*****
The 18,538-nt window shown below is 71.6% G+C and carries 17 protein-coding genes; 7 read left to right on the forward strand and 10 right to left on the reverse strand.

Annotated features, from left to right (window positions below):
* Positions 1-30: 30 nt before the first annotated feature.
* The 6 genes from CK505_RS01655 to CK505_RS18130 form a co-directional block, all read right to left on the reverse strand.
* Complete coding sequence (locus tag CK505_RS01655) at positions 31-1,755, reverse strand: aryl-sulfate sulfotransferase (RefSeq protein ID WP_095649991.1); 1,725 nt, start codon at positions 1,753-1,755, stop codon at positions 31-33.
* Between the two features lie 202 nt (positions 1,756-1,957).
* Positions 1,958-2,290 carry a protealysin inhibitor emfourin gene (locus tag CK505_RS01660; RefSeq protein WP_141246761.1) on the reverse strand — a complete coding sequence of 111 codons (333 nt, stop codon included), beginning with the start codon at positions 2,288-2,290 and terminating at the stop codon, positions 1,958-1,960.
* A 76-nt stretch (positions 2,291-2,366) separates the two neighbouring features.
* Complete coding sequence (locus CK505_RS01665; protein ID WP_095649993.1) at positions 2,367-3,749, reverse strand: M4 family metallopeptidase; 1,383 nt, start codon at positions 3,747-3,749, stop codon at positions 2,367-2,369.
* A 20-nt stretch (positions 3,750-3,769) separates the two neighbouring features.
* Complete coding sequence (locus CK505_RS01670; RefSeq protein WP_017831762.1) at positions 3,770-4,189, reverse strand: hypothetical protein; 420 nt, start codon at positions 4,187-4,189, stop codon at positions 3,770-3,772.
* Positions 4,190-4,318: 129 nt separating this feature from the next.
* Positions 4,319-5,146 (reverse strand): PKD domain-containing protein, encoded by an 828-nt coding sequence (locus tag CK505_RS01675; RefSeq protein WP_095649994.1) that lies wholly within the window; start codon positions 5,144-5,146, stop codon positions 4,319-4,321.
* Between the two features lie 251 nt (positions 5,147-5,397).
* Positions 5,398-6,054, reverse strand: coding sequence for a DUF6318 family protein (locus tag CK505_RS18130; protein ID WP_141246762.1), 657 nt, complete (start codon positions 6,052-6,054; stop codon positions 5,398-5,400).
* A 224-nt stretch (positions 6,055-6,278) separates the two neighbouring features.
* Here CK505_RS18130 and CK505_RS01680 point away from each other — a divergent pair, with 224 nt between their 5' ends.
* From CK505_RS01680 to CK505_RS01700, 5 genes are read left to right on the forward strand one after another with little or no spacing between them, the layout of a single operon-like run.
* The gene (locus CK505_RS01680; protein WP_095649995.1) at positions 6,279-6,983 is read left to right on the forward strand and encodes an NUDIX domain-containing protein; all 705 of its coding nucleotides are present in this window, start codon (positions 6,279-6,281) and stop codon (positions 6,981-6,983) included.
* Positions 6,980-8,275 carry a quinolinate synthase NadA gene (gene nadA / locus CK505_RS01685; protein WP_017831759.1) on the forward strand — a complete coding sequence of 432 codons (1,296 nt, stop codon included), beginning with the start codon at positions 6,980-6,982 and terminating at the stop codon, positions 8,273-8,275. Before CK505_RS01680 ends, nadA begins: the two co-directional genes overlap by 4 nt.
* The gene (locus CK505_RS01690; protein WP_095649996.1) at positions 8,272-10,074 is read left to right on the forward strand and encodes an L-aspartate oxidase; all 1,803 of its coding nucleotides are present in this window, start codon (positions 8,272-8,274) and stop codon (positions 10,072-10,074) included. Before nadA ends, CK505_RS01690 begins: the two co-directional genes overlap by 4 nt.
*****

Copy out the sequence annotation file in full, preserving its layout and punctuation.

The 18,538-nt window shown below is 71.6% G+C and carries 17 protein-coding genes; 7 read left to right on the forward strand and 10 right to left on the reverse strand.

Annotated features, from left to right (window positions below):
* Positions 1-30: 30 nt before the first annotated feature.
* The 6 genes from CK505_RS01655 to CK505_RS18130 form a co-directional block, all read right to left on the reverse strand.
* Complete coding sequence (locus tag CK505_RS01655) at positions 31-1,755, reverse strand: aryl-sulfate sulfotransferase (RefSeq protein ID WP_095649991.1); 1,725 nt, start codon at positions 1,753-1,755, stop codon at positions 31-33.
* Between the two features lie 202 nt (positions 1,756-1,957).
* Positions 1,958-2,290 carry a protealysin inhibitor emfourin gene (locus tag CK505_RS01660; RefSeq protein WP_141246761.1) on the reverse strand — a complete coding sequence of 111 codons (333 nt, stop codon included), beginning with the start codon at positions 2,288-2,290 and terminating at the stop codon, positions 1,958-1,960.
* A 76-nt stretch (positions 2,291-2,366) separates the two neighbouring features.
* Complete coding sequence (locus CK505_RS01665; protein ID WP_095649993.1) at positions 2,367-3,749, reverse strand: M4 family metallopeptidase; 1,383 nt, start codon at positions 3,747-3,749, stop codon at positions 2,367-2,369.
* A 20-nt stretch (positions 3,750-3,769) separates the two neighbouring features.
* Complete coding sequence (locus CK505_RS01670; RefSeq protein WP_017831762.1) at positions 3,770-4,189, reverse strand: hypothetical protein; 420 nt, start codon at positions 4,187-4,189, stop codon at positions 3,770-3,772.
* Positions 4,190-4,318: 129 nt separating this feature from the next.
* Positions 4,319-5,146 (reverse strand): PKD domain-containing protein, encoded by an 828-nt coding sequence (locus tag CK505_RS01675; RefSeq protein WP_095649994.1) that lies wholly within the window; start codon positions 5,144-5,146, stop codon positions 4,319-4,321.
* Between the two features lie 251 nt (positions 5,147-5,397).
* Positions 5,398-6,054, reverse strand: coding sequence for a DUF6318 family protein (locus tag CK505_RS18130; protein ID WP_141246762.1), 657 nt, complete (start codon positions 6,052-6,054; stop codon positions 5,398-5,400).
* A 224-nt stretch (positions 6,055-6,278) separates the two neighbouring features.
* Here CK505_RS18130 and CK505_RS01680 point away from each other — a divergent pair, with 224 nt between their 5' ends.
* From CK505_RS01680 to CK505_RS01700, 5 genes are read left to right on the forward strand one after another with little or no spacing between them, the layout of a single operon-like run.
* The gene (locus CK505_RS01680; protein WP_095649995.1) at positions 6,279-6,983 is read left to right on the forward strand and encodes an NUDIX domain-containing protein; all 705 of its coding nucleotides are present in this window, start codon (positions 6,279-6,281) and stop codon (positions 6,981-6,983) included.
* Positions 6,980-8,275 carry a quinolinate synthase NadA gene (gene nadA / locus CK505_RS01685; protein WP_017831759.1) on the forward strand — a complete coding sequence of 432 codons (1,296 nt, stop codon included), beginning with the start codon at positions 6,980-6,982 and terminating at the stop codon, positions 8,273-8,275. Before CK505_RS01680 ends, nadA begins: the two co-directional genes overlap by 4 nt.
* The gene (locus CK505_RS01690; protein WP_095649996.1) at positions 8,272-10,074 is read left to right on the forward strand and encodes an L-aspartate oxidase; all 1,803 of its coding nucleotides are present in this window, start codon (positions 8,272-8,274) and stop codon (positions 10,072-10,074) included. Before nadA ends, CK505_RS01690 begins: the two co-directional genes overlap by 4 nt.